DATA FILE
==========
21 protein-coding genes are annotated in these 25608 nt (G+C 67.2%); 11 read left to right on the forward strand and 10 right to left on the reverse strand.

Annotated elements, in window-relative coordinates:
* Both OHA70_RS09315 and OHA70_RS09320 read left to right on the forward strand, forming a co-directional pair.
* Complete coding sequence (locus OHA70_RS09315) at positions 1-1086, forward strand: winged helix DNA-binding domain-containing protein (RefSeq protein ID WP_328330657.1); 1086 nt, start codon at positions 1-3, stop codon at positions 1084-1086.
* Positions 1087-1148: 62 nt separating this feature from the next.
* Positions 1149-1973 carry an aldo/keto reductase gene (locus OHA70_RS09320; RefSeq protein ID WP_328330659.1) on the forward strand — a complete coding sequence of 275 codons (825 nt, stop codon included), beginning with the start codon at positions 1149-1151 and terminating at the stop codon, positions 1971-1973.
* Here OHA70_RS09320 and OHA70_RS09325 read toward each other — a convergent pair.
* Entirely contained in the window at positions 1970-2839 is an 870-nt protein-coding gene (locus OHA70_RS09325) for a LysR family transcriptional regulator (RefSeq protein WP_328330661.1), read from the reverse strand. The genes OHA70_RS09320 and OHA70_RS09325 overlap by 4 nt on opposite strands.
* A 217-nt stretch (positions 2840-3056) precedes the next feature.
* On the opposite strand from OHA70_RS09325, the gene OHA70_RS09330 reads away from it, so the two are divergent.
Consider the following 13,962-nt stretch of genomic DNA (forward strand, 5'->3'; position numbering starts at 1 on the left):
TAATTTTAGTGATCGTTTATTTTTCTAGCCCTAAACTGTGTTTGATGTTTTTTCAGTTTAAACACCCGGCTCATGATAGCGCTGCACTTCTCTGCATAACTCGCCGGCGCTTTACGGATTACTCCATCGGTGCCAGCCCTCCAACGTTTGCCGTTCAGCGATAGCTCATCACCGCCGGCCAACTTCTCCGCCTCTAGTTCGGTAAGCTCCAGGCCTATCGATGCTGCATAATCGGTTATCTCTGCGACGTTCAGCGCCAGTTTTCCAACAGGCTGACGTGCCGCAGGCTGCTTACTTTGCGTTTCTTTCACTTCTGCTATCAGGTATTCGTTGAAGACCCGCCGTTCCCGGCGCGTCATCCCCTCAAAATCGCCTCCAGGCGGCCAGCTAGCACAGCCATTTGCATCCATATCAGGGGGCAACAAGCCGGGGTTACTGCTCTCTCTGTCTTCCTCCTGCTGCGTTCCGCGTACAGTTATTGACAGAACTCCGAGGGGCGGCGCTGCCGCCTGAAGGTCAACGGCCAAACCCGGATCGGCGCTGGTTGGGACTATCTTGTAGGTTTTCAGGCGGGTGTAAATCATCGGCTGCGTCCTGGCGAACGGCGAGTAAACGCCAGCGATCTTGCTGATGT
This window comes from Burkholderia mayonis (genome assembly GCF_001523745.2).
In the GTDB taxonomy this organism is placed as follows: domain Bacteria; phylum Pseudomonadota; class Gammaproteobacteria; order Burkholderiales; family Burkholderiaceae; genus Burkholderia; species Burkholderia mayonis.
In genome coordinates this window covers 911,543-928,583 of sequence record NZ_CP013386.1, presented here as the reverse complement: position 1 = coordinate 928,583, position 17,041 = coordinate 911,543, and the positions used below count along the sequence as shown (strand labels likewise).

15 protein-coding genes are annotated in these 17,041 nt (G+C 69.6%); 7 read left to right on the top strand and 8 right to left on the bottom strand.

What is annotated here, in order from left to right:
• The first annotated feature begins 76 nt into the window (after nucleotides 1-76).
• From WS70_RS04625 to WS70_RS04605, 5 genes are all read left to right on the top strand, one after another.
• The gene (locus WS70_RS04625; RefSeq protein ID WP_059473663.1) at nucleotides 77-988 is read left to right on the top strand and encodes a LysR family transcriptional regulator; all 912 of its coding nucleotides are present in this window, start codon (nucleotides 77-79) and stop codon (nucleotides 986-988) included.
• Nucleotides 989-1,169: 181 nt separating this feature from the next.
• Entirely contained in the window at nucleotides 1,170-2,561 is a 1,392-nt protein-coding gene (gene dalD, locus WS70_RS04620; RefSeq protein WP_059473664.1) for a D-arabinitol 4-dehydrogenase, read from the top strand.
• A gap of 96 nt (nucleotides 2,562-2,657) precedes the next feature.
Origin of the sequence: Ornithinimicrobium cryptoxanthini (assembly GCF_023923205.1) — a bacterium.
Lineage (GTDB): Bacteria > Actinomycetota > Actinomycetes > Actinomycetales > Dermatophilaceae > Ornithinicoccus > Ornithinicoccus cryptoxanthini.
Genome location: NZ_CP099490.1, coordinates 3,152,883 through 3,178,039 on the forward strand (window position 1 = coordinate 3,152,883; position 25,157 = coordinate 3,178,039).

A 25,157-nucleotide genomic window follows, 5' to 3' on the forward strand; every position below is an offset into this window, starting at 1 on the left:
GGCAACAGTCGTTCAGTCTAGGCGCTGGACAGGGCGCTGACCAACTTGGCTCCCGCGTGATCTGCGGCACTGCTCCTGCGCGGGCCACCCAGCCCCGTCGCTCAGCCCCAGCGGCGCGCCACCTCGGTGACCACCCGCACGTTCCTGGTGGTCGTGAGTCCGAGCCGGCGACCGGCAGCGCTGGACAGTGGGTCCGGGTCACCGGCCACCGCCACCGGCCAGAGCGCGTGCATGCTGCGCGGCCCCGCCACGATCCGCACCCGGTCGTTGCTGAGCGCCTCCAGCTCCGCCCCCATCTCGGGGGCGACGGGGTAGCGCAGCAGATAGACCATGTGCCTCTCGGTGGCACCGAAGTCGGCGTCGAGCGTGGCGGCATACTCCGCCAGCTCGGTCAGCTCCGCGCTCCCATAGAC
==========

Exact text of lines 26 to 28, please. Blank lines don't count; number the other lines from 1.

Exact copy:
Genome location: NZ_CP099490.1, coordinates 3,152,883 through 3,178,039 on the forward strand (window position 1 = coordinate 3,152,883; position 25,157 = coordinate 3,178,039).

A 25,157-nucleotide genomic window follows, 5' to 3' on the forward strand; every position below is an offset into this window, starting at 1 on the left:
GGCAACAGTCGTTCAGTCTAGGCGCTGGACAGGGCGCTGACCAACTTGGCTCCCGCGTGATCTGCGGCACTGCTCCTGCGCGGGCCACCCAGCCCCGTCGCTCAGCCCCAGCGGCGCGCCACCTCGGTGACCACCCGCACGTTCCTGGTGGTCGTGAGTCCGAGCCGGCGACCGGCAGCGCTGGACAGTGGGTCCGGGTCACCGGCCACCGCCACCGGCCAGAGCGCGTGCATGCTGCGCGGCCCCGCCACGATCCGCACCCGGTCGTTGCTGAGCGCCTCCAGCTCCGCCCCCATCTCGGGGGCGACGGGGTAGCGCAGCAGATAGACCATGTGCCTCTCGGTGGCACCGAAGTCGGCGTCGAGCGTGGCGGCATACTCCGCCAGCTCGGTCAGCTCCGCGCTCCCATAGAC